So far, the omens remain equivocal!

    In the meantime a good scrutinising look, just in case, is in order.

    Errrr . . . of course the obsessive bike-istas must have their say: remembering, of course, there is always more to any project than the composite saddle.

    In both cases the typology is tower as density and both are on established or proposed TX while responsive to the bicicletta: so far so good.

    Acton Ostry have recognised the amenity of peripheral street facade and atrium within: it remains to be seen if the latter is inaccessible private property or and if, indeed, it will be overwhelmed by the looming tower.

    The Pattison project, as early embryo, needs closer scrutiny: time to ride herd.

    Is the Pattison tower, competing with Wall for height, driven by economics or ego?

    The issue is moot so long as the general figure ground of the site is designed as an integrated composition of interwoven pedestrian place and public spaces: chiaroscuro, texture, colour et. al.

    A huge innovation for the city would be to declare all these interstices spaces between as public property to, at least, relieve the owners of the expense of security to shooo off innocent young skate boarders, not in compliance with a dress code, or for that matter octogenarians like me.

    This could be a trade-off more fecund that the usual . . . errrrr . . . artists’ studios which often turn out to be anything but!

    But, of course, ideology is paramount: private property is sacrosanct.

    As always Mies’ quip, God is in the details, rules and now is the time to bug the hell out of the developers and architects to get it right for once.

  • Lewis N. Villegas

    Good tie-in Urbie: the Pattison project.

    As you point out (I’ve just heard about it on the radio) it is in the vicinity of the Wall Centre. That one already raises an important issue: can we complete these maga projects in such a manner that we are rebuilding Burrard Street at the same time?

    So far the answer is “Build What?”. No one is connecting the development of a city-within-a-city with having a positive effect in the quartier overall.

    Radio also reported that the Pattison project bites into one of the Queen Elizabeth Park view cones. Let’s see what comes of that.

    However, the key difference between the Pattison project and the other towers you mention (Mt. Pleasant & Gateway) is that the Pattison project is downtown. That’s a tower zone, and a good place to experiment with hyper urbanism.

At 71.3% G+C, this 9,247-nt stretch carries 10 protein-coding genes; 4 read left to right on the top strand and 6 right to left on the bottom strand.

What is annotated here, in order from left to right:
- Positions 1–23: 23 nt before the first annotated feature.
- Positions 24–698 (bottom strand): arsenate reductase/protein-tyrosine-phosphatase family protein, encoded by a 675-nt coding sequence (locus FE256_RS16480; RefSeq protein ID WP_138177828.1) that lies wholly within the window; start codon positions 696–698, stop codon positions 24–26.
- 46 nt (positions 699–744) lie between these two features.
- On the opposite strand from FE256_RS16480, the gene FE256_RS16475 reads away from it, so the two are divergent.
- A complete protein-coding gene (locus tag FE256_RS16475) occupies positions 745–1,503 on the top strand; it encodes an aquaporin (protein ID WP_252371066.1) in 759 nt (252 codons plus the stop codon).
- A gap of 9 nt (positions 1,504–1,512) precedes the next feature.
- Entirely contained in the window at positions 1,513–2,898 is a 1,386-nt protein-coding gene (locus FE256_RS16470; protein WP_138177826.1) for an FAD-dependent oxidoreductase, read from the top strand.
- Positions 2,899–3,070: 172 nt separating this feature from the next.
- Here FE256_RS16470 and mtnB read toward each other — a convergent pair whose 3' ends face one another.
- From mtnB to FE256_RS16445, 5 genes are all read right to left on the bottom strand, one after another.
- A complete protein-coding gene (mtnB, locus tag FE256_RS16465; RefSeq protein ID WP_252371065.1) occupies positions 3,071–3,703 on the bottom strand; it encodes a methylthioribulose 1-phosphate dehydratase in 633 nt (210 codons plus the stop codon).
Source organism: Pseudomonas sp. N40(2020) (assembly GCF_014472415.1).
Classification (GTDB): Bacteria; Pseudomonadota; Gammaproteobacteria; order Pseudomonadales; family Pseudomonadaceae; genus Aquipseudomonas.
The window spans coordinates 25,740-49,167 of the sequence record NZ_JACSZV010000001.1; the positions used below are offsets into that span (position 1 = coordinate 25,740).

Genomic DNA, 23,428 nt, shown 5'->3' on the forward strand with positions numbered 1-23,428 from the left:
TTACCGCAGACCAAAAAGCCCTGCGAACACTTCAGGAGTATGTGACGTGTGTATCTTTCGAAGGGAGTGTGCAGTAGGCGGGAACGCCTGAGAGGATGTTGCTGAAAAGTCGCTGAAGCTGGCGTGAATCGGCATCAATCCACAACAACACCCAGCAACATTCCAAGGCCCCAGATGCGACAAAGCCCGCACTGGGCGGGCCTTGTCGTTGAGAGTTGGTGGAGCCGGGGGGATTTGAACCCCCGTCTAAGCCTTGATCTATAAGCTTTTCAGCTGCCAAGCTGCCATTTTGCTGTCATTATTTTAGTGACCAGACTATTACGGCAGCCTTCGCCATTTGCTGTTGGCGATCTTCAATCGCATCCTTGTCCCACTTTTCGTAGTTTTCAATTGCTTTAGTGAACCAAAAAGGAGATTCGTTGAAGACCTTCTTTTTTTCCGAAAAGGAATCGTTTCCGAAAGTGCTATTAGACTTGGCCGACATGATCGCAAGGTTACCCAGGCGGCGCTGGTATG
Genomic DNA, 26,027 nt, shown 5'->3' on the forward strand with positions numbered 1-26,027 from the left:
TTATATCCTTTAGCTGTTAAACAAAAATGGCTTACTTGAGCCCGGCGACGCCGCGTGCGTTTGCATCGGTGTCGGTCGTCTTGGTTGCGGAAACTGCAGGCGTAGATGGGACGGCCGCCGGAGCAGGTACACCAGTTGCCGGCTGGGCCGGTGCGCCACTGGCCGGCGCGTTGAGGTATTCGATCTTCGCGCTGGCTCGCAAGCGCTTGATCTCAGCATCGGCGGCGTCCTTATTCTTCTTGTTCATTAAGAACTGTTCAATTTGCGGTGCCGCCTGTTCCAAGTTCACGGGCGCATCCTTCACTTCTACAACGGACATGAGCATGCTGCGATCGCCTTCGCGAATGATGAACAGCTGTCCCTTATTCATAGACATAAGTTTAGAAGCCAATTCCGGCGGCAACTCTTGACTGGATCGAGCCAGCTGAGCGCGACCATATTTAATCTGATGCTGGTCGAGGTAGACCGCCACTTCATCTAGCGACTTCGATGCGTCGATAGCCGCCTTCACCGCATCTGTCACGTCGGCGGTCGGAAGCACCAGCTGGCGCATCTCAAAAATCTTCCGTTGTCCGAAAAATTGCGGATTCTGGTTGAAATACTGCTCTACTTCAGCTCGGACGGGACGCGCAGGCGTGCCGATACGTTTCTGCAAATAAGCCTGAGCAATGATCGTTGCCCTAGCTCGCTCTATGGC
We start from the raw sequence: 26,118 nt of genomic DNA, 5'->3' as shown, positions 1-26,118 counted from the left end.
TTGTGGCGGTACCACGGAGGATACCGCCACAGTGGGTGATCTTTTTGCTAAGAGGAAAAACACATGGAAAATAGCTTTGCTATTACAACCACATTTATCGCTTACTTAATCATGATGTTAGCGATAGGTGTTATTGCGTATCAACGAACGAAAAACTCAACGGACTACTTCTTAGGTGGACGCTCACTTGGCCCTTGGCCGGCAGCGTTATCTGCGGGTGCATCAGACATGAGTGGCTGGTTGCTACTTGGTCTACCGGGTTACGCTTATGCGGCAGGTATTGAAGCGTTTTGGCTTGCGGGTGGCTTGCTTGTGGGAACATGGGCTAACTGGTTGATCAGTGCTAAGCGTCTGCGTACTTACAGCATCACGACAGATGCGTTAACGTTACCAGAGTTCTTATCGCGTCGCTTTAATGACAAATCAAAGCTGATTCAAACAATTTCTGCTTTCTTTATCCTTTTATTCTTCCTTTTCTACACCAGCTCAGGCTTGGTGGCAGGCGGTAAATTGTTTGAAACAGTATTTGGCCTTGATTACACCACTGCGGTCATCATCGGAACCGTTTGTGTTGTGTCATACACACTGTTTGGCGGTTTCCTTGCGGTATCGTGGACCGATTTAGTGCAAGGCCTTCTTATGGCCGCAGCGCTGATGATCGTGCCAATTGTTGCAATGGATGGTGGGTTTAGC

Kingsway & Main is an entirely different quartier… or it was until we start approving the wrong character and the wrong built form for its ongoing development.

    Good urbanism is seamless with the past. We don’t want to imitate tradition, we want to extend it forward.

    Remember, we are not “adding density” with a 26 storey building. If we were to build the west side of Main Street to the Lee Building streetwall, for example, we would achieve as much or more overall density than by allowing one developer here, and another developer there to get all the density on one site that the area can realistically support.

    If we compare the base treatment of the Lee Building to the bases of the buildings on Abbott at Keefer and at Pender, there is a world of difference. The Lee Building is brash urbanism: its piers come down to the curb (i.e. the public R.O.W. is taken over by the tower)—you can see the same thing happening at a different scale in the Renaissance arcades of Bolognia and Mantova.

    As a consequence, the shop fronts open up into an urban space unique in the city. All the traffic noise and mayhem gets a different treatment here.

    Then, there is the issue of the cross-section of the piers themselves. At the Lee Building, and at the International Village, these are humungous architectural elements coming down to the public realm.

    At the Lee Building, I suspect, they cover the public sidewalk due to the fact that the property line was moved back to create a 99-foot R.O.W. from what was platted as a 66-foot street.

    At the International Village, such considerations were never really under scrutiny. I can see no evidence that there was a “urban plan” for the International Village as a whole. The sequence of urban spaces is just the same as anywhere else—the stair rising to Dunsmuir street level notwithstanding. The same comments apply to North Shore False Creek and the Olympic Village… places designed all at one time, with nothing that is all of one place.